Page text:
You can fool most of the people much of the time, but you can’t fool Mother Nature. And one of the things she’s telling us is that your health is dependent on everyone else’s health. Yes, everybody’s. The real wealth of a people is its health – not its stock market indices.
Viruses are not “foreign” invaders. They don’t have national identities. They’re not even species specific; ask bats and pigs.
Humans have a visceral understanding of pandemics from one of our favorite entertainments – zombie movies. If Brad Pitt gets bitten by a zombie, he can infect his friends, his family, and everyone in future sequels.
Yet pandemics are different from viral pandemics. You see those grimy, bloody zombies coming for you. Viruses are stealthy, microscopic, invisible. Which is one of the reasons why before they kill you they can scare you to death.
Which is what’s been happening in the United States. In good part that comes from national leaders whose concept of health comes from doctor visits and health insurance contracts. That idea is not just wrong, it’s deadly wrong.
Health is about public health, the overall health of a nation’s people, not the cost efficiency of its “health care system.” The World Health Organization definition of health is the complete physical, mental, and social well-being of a population. It’s an aspirational definition, but a very useful one.
By such measures, the United States is a woeful outlier. Our health indices of hard endpoints like life and death are about the same as poor, mismanaged, totalitarian Cuba.
Because public health experts have known for nearly a century that the health of a nation is far more determined by vaccination, sanitation, education and nutrition than by its doctor and hospital system. The vast increase in world lifespan seen in the 20th century came about largely from those factors; even the wonderful invention of antibiotics constitutes a rounding error to the overall death rate of infectious diseases. The same factors are true for personal health. By the Harvard Healthy Habits Study, people who move around a bit, don’t smoke, don’t drink much, keep their weight controlled, live on average 14 years longer for women and 12 years longer for men. What does health care add to personal longevity? There’s plenty of argument, but it’s perhaps 2-3 years, far less as we grow older.
To control the spread of Covid-19 we need something humans can be very good at: cooperation, international, regional, and local. If Taiwan, at first much more at risk than the US, has been able to keep the virus at bay, you copy theirs and others best practices as far as you can.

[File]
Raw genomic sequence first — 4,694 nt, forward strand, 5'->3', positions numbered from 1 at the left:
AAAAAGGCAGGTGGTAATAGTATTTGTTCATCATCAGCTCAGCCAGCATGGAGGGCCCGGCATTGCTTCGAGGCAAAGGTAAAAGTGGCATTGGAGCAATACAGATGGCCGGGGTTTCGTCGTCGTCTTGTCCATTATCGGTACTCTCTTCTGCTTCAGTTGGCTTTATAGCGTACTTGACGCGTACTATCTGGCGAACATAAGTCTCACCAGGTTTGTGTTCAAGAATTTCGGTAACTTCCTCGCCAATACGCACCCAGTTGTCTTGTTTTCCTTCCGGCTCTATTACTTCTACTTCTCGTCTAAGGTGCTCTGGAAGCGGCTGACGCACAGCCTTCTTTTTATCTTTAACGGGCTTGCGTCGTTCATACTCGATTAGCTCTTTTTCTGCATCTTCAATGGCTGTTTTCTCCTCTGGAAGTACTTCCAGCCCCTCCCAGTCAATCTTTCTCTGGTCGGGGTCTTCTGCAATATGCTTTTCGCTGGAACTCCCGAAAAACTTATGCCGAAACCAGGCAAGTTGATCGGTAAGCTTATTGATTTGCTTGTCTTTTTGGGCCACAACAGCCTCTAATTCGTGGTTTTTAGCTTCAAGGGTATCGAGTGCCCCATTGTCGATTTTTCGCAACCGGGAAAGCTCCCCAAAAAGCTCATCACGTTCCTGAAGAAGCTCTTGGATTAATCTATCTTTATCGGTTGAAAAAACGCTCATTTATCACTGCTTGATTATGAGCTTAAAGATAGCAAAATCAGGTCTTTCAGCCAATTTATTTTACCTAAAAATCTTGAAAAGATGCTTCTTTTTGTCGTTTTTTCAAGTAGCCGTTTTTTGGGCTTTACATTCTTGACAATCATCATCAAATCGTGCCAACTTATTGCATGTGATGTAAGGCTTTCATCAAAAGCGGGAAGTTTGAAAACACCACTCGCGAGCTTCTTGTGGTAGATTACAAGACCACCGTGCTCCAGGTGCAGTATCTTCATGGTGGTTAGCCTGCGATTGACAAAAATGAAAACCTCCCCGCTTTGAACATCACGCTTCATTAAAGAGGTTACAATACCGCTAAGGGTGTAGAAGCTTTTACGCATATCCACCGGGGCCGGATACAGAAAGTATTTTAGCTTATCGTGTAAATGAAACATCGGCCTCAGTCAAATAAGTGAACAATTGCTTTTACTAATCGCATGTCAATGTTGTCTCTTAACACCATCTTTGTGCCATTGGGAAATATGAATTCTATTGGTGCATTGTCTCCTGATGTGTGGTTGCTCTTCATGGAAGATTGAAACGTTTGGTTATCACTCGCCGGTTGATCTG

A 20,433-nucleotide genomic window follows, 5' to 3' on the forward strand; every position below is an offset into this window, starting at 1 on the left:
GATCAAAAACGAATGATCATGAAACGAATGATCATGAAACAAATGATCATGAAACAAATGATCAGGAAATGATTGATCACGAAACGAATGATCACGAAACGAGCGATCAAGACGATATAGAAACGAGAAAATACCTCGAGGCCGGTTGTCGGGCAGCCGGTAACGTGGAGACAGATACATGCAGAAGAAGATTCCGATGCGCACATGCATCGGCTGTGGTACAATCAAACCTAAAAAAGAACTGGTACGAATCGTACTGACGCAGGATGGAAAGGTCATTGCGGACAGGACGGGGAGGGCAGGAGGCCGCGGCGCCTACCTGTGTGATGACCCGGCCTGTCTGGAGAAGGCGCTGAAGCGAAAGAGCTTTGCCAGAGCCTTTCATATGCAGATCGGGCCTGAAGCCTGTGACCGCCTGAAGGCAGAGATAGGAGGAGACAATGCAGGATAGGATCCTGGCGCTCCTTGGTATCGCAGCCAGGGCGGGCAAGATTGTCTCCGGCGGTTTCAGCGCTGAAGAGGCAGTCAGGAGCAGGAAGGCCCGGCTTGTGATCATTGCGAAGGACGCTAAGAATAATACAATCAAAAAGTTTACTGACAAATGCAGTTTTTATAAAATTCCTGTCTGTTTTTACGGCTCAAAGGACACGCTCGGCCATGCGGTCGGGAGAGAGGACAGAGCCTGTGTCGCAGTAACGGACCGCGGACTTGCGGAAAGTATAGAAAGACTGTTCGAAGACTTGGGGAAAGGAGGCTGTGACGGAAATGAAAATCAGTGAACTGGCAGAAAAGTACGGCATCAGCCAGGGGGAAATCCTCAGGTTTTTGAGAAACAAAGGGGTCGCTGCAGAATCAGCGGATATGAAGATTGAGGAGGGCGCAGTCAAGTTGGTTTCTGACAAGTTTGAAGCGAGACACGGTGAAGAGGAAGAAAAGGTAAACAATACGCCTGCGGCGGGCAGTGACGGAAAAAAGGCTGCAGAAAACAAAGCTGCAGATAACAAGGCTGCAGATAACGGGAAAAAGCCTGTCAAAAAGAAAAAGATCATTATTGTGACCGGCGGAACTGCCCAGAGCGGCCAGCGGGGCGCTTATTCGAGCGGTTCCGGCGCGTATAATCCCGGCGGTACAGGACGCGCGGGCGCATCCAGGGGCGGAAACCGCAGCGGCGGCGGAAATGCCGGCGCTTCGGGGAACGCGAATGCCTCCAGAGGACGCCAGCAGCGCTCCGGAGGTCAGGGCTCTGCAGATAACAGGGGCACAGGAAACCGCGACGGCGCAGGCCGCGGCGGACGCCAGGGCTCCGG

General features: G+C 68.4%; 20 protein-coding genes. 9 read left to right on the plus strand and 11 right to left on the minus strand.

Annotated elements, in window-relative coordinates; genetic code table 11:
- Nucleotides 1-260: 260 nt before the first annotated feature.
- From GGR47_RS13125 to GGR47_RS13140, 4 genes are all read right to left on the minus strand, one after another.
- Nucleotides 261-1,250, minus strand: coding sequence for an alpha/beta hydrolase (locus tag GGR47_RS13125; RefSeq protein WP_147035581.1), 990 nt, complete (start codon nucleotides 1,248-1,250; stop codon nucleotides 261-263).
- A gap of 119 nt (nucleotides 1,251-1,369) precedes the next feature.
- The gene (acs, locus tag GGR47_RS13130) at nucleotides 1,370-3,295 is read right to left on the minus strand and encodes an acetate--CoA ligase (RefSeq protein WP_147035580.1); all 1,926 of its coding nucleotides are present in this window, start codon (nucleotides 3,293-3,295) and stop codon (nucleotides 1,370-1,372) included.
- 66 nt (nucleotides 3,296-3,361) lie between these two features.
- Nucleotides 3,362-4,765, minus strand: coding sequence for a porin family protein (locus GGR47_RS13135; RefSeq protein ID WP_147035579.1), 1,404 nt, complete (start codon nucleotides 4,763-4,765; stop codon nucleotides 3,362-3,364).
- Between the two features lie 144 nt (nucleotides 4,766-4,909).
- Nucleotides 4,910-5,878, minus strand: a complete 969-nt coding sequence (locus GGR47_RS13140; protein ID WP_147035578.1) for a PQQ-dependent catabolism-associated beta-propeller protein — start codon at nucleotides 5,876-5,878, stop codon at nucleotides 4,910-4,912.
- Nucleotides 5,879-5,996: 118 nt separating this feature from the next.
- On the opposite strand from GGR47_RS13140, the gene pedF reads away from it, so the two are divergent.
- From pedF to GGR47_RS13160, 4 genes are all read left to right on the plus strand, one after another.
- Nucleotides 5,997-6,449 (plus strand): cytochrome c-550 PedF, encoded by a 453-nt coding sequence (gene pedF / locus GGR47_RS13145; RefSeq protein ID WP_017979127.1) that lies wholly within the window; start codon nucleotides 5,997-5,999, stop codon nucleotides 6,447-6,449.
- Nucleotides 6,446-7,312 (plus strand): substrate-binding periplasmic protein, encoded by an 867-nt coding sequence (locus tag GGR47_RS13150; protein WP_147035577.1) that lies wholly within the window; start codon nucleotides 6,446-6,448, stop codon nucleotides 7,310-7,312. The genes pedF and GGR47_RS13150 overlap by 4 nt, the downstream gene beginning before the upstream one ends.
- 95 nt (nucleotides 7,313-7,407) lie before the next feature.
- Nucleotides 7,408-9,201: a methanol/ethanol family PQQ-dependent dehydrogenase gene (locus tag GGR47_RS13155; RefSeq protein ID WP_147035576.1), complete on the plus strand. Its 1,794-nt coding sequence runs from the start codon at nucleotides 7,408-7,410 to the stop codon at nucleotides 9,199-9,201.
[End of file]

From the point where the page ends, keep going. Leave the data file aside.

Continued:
That means you have public health officials calling the shots, not politicians who think repositioning the flu virus will “defeat” the virus. You don’t have the national health policy meetings “classified” like they are spy sessions, so needed experts can’t attend or know what’s happening. You send out bulletins twice a day across the nation telling people where the problems are, and what behaviors to use to stay well. You organize public and private groups to work together to transparently transmit information quickly and effectively so everybody knows what to do.
You don’t have the epidemic placed under the control of someone who wrote that smoking doesn’t kill people, cut public health funding and watched an AIDS epidemic ravage a county. You don’t promise millions of testing kits when you didn’t order the reagent necessary to make them. You don’t have a CDC director who disregards public Covid-19 testing of the virus because he doesn’t want to “interfere” with the relationship between doctors and their patients. Tell that to the poor and uninsured; what this epidemic should prove is their health affects yours. When historians write the history of this bungled pandemic, the terms epic, great, fantastic and A+++ should garner much ironic use.
Most important, you don’t let a major crisis go to waste. You learn from it. You begin to understand that the Italian who infects you with Covid-19 in Nashville can in turn be infected by you with influenza, and in turn may infect someone from Wuhan. You learn three principles, that 1. The issue is health, not health care. 2. A healthy economy requires a healthy population, which includes the people around the world who make the chemicals necessary for your needed medications 3. A healthy population requires a healthy environment – if you live in a toilet, people get sick. And they’re much more prone to viral infection.
What has saved humanity for hundreds of thousands of years is our herd immunity, our ability to fight off infection as a community. If you knock off highly evolved human immune function, there are enough viruses and bacteria on a single human hand to kill most of us.
To control Covid-19 we need to cooperate, to act as the social animals we are, to recognize that everyone is in this together. We are the same species, and we should act like one. The WHO definition of health as complete physical, mental, and social well-being is not something we are soon to achieve. But it is a real measure of national and human greatness.